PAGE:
The lower part of the valley was part of the Otley Circuit whose records are housed at Leeds Archives.
Isaac Atkinson is credited with starting Methodism in Castley around 1820, although a record of a chapel can only be gleaned from the name Chapel Hill Lane. He was a tenant of Castley Hall farm and Castley Manor Farm. I understand Chapel Hill Lane was diverted when the railway came, so possibly the chapel was pulled down at the time. In 1851 the chapel census was signed by John Adamson.
For as long as anyone
can recall most of the young men from the Washburn
Valley have spent their Saturday
afternoons visiting shops and cinemas in Harrogate
and Otley. Tomorrow eleven of them will
come together to play in a football match – probably the first ever staged in
this valley of the reservoirs.
They will wear black
and white jerseys because some of the team thought they were the colour of
Arsenal. After the match they will drink
tea made on a stove in the Parochial Hall with water carried two hundred yards
from the Post Office.
There are 24 men and
boys in the football club but there were fewer than 24 names on the list that
were sent to the selectors. That was
because there is a ploughing match at Kettlesing tomorrow. Some of those hoping to play football will be
ploughing instead. The ploughing match
will go on for five Saturdays. The football
team wonder how long they will be able to carry on if ploughing continues to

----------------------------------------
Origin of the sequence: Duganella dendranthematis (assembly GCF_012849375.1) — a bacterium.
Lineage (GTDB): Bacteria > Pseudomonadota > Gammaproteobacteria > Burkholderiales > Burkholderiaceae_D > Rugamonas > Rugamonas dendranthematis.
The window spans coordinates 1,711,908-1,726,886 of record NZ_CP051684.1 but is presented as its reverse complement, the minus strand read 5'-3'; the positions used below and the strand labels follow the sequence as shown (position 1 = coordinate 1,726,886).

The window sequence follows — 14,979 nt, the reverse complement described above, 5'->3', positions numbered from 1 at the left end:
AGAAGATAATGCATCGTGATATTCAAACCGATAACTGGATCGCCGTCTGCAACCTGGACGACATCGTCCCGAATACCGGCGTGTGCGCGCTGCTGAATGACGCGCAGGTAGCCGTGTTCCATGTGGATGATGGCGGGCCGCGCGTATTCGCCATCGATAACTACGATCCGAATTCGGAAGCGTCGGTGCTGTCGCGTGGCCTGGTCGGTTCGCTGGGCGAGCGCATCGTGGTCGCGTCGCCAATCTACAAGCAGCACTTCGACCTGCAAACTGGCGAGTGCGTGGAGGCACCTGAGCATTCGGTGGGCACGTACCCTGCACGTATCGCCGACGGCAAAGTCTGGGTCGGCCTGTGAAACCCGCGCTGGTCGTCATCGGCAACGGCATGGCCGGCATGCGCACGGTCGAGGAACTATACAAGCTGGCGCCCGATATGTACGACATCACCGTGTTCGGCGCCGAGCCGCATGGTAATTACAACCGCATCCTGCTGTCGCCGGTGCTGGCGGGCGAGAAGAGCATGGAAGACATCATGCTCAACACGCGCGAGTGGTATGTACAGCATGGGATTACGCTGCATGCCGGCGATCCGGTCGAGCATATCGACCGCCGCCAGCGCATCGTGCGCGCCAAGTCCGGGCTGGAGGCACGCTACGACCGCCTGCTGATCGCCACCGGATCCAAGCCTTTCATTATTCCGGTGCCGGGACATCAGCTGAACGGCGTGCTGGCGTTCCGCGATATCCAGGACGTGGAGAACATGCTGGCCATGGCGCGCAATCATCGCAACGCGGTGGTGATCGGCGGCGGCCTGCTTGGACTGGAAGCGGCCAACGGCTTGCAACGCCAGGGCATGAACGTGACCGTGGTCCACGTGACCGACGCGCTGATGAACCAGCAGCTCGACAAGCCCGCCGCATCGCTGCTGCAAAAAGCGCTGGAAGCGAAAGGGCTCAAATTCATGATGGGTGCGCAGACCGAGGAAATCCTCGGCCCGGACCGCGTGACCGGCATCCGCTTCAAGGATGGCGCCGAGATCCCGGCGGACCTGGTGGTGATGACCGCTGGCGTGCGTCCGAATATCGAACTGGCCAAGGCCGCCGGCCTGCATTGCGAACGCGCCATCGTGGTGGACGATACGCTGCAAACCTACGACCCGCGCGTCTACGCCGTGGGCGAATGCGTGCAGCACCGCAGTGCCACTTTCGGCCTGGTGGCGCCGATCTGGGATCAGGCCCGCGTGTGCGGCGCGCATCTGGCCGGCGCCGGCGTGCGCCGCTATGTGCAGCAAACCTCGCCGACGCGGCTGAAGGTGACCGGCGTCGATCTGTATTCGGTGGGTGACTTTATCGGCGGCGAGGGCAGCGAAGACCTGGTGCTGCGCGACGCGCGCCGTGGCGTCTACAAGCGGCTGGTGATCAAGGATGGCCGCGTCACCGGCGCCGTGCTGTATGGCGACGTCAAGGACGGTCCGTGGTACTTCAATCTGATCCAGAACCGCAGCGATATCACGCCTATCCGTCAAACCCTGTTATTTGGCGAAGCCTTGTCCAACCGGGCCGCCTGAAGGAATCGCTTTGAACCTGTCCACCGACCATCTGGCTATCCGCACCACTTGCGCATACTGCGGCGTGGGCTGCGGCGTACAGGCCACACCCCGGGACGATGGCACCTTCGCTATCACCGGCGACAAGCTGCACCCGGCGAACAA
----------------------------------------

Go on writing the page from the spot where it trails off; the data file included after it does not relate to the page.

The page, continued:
attract players away.
This is the team for
the first match against Pool Reserves:
B Newbould (joiner) A Armitage (joiner) L
Spence (farmer) C Lancaster (reservoir worker) J H Noble (head forester &
captain) F Beecroft (farmer) R M—? (ex German POW & farm worker) E Spence (mason’s labourer) W Ellison (schoolboy) J
Marsland (driver) K Boyce (electrician).
Wilson Ellison is the
youngest player – 15 and Jock Noble is the eldest – “into his thirties.” Mr Armitage, husband of the Postmistress,
said “I played rugby for 10 years when I lived at Horsforth but the last time I
played football was two years ago in Burma.”
Twenty five year old Eric Spence said, “Apart from the war, I have
always in the valley. I was 18 when I
went into the Army. Up to then I had
never played in a football match and never seen one. I had heard a few broadcasts.” The Vicar of Fewston, Rev. H Clegg, started
the club, has received a letter from P.C. John W Heley of Halifax Borough
Police who was formerly Fewston’s policeman, he sent them this message: “It is
an amazing achievement. Aston Villa were
formed under a street lamp, anything can happen.”
No one can estimate
what size the crowd will be. If everyone
in Fewston, Timble, Blubberhouses and Norwood
(which covers 43 sq miles) came along the re could only be 470 spectators.
First published in the Wharfedale Newsletter September 1993
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